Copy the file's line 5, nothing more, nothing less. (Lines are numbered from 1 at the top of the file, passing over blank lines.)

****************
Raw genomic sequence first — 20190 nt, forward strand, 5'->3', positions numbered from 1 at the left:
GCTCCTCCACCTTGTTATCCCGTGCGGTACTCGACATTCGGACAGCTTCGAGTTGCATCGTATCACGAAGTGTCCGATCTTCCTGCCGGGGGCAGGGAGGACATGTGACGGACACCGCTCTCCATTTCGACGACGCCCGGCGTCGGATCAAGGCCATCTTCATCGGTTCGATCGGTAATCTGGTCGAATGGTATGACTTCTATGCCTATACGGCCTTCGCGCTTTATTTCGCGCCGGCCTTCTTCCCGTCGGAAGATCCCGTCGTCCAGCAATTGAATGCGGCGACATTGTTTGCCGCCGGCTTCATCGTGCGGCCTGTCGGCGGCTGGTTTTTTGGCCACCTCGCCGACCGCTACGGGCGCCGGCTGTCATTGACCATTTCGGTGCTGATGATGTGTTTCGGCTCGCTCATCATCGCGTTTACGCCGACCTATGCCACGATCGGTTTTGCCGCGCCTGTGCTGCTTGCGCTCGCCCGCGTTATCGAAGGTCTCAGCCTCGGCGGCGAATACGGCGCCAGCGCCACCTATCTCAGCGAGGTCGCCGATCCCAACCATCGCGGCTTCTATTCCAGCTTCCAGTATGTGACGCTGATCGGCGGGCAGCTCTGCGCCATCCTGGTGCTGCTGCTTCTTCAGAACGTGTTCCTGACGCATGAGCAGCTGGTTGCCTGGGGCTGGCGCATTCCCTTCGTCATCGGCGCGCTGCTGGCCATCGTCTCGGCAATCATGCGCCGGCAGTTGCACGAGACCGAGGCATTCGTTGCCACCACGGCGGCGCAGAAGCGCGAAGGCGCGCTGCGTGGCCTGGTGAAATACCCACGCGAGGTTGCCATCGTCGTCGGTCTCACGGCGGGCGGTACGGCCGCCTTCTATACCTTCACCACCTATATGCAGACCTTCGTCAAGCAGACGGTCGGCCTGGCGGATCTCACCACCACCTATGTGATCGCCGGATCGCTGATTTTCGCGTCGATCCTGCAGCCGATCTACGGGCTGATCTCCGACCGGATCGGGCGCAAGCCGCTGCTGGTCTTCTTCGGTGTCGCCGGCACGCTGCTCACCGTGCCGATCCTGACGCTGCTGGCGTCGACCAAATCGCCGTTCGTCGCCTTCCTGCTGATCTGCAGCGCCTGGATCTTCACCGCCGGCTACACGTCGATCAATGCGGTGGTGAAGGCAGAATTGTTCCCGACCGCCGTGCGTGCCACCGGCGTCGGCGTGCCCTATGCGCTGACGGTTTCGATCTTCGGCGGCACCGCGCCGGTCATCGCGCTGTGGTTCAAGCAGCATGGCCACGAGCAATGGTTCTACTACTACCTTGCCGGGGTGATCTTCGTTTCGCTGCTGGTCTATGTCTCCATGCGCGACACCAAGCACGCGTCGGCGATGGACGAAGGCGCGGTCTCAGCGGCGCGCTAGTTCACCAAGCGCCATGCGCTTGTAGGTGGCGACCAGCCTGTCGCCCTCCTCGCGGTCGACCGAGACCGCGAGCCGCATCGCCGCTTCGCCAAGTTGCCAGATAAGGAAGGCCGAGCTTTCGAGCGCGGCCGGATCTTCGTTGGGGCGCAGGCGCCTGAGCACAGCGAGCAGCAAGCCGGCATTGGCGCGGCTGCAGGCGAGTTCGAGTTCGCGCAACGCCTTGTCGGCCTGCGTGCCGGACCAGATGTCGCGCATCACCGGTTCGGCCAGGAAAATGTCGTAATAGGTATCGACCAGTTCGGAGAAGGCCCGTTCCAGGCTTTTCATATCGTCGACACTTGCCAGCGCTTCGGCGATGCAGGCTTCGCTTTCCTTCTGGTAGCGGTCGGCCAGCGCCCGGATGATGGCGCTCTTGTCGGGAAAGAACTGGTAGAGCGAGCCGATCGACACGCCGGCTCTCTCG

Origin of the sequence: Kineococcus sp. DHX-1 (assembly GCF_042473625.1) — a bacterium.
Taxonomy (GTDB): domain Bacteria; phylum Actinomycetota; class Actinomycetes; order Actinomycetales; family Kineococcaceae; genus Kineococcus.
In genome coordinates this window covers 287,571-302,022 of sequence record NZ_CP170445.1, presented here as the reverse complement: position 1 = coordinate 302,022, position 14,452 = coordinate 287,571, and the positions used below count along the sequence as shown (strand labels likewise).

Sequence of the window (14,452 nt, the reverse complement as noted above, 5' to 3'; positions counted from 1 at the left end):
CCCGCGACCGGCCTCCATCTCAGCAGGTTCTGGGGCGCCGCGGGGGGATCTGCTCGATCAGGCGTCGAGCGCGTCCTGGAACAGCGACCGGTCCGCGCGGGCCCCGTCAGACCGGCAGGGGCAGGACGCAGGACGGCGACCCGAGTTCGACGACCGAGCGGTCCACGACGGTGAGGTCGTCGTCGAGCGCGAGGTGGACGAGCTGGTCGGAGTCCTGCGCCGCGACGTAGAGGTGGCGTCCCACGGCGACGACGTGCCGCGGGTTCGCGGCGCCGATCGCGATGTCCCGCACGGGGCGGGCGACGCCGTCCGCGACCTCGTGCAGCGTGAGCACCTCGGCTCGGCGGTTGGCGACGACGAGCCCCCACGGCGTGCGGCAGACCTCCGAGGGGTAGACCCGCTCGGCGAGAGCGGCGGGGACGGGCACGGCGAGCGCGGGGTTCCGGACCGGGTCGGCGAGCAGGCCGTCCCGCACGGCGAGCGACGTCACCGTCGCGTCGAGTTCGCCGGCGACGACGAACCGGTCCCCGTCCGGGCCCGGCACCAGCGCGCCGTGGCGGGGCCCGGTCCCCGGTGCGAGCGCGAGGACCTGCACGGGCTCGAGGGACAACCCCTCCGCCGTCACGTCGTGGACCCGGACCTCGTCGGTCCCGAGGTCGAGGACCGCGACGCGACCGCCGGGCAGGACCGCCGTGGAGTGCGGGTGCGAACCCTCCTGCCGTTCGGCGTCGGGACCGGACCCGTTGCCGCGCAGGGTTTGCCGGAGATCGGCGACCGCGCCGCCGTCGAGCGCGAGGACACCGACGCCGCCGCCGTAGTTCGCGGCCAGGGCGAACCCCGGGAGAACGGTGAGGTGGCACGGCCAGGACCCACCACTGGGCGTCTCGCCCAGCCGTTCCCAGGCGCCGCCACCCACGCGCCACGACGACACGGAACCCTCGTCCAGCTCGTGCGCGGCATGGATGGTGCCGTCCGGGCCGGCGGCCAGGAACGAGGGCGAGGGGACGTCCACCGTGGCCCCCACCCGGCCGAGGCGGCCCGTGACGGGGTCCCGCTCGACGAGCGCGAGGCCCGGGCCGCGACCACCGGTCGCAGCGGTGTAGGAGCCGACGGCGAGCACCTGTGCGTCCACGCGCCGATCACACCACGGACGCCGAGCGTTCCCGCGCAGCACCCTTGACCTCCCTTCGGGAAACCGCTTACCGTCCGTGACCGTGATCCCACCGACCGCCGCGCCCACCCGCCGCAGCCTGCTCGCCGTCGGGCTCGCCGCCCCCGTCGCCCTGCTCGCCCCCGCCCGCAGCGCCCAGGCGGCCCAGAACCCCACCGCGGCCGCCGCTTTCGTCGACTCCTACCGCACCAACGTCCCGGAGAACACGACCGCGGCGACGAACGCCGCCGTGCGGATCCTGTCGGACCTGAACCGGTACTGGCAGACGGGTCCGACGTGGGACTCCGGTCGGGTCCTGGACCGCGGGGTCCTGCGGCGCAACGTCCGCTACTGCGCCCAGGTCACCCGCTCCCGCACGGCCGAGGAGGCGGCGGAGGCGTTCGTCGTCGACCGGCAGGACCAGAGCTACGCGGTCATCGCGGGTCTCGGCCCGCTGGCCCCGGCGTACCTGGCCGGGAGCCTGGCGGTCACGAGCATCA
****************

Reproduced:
In genome coordinates this window covers 287,571-302,022 of sequence record NZ_CP170445.1, presented here as the reverse complement: position 1 = coordinate 302,022, position 14,452 = coordinate 287,571, and the positions used below count along the sequence as shown (strand labels likewise).